• BlackBear

    It’s unfortunate that in your rush to paint hunters as bloodthirsty, you quoted me out of context. It’s very important to put the comment in context as it was in response to what was said in the video. The narrator stated that it was rare WORLDWIDE for wolves to attack humans and that is not a true statement and it is outrageous as well as unsupported. If the reporter bothered to do any research at all, or yourself for that matter, they would have learned that there are many historic documents and accounts of hundreds and thousands of people WORLDWIDE being attacked over the years.
    Americans brag about how we have never had a wolf attack before. Well, duh! Wolves were wiped out in the lower 48 a long time ago and just now are they spreading across areas of the Great Lakes, Northern Rockies and Southwest. As human and wolf populations grow to more closely resemble those of Europe, Russia, Scandinavia, India, etc. we will hear of more attacks.
    It’s also incorrect that you want to paint hunters as “calling for more hunting” because wolf populations are getting out of hand in places.
    First of all, hunting is the ONLY tried and true method of managing wildlife populations.
    Secondly, as you could have read some or all of my articles on Candice Berner and wolves in general, my calls, like those of the majority of hunters, are for better management of wolves as well as a better foundation of education to teach people about wolves. Animal rights activists scream 24/7 that people need to learn to live with wolves and other predators. Why is it that as soon as we begin teaching people the truth about wolves, not some fairy tale about wolves only eating mice and moles, that immediately people like you begin characterizing hunters as just wanting to kill something? That’ disingenuous as best and hardly gives people an opportunity to “learn to live with wolves”. If we continue to perpetuate the myth that wolves are harmless, more people die. Is that acceptable to you?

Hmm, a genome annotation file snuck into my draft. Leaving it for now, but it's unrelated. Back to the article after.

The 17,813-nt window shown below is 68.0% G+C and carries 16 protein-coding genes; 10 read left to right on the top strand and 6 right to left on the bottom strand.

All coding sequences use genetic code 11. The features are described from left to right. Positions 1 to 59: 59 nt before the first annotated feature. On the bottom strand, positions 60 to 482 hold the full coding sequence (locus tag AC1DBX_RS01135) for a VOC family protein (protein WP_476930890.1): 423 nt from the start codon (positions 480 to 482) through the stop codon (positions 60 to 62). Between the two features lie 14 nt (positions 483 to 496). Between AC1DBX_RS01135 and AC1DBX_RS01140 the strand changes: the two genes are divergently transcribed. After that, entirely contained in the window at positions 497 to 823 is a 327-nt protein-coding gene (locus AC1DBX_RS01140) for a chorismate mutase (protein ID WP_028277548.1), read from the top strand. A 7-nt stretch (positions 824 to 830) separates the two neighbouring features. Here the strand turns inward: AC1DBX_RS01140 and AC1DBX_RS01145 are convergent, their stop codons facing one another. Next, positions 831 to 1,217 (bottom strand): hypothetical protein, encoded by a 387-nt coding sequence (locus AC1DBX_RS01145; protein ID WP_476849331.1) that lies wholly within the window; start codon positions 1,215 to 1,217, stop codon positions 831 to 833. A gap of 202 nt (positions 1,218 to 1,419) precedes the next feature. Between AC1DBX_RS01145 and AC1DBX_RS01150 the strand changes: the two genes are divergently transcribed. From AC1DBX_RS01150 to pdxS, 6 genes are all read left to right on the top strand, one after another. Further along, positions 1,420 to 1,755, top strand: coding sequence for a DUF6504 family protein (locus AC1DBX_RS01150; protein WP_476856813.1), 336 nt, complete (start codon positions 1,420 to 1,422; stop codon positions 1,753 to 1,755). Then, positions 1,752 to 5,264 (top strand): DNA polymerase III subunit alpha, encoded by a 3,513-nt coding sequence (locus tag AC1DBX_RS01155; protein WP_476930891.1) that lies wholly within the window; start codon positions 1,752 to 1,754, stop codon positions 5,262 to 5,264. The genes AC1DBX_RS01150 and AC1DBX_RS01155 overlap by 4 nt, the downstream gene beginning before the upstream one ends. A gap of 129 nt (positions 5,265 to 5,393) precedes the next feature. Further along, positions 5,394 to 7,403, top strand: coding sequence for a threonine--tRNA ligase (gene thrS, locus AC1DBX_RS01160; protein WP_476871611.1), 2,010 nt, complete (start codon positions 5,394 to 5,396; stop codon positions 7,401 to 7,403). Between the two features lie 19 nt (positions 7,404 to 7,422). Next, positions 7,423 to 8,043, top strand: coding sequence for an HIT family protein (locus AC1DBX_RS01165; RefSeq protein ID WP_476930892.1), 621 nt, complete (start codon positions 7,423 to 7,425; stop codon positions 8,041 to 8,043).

Dr. Valerius Geist has taken the time from his years of wolf studies to list for us the seven steps or stages that wolves go through that lead up to an attack on humans. I am sure that once all the facts are gathered in this case, those same stages all played out as they kid in the Kenton Carnegie case a few years ago.
    So, because I, like Dr. Geist, want to teach people to recognize there are stages, we are calling for more killing?

Leave a Reply

 

 

 

You can use these HTML tags

<a href="" title=""> <abbr title=""> <acronym title=""> <b> <blockquote cite=""> <cite> <code> <del datetime=""> <em> <i> <q cite=""> <strike> <strong>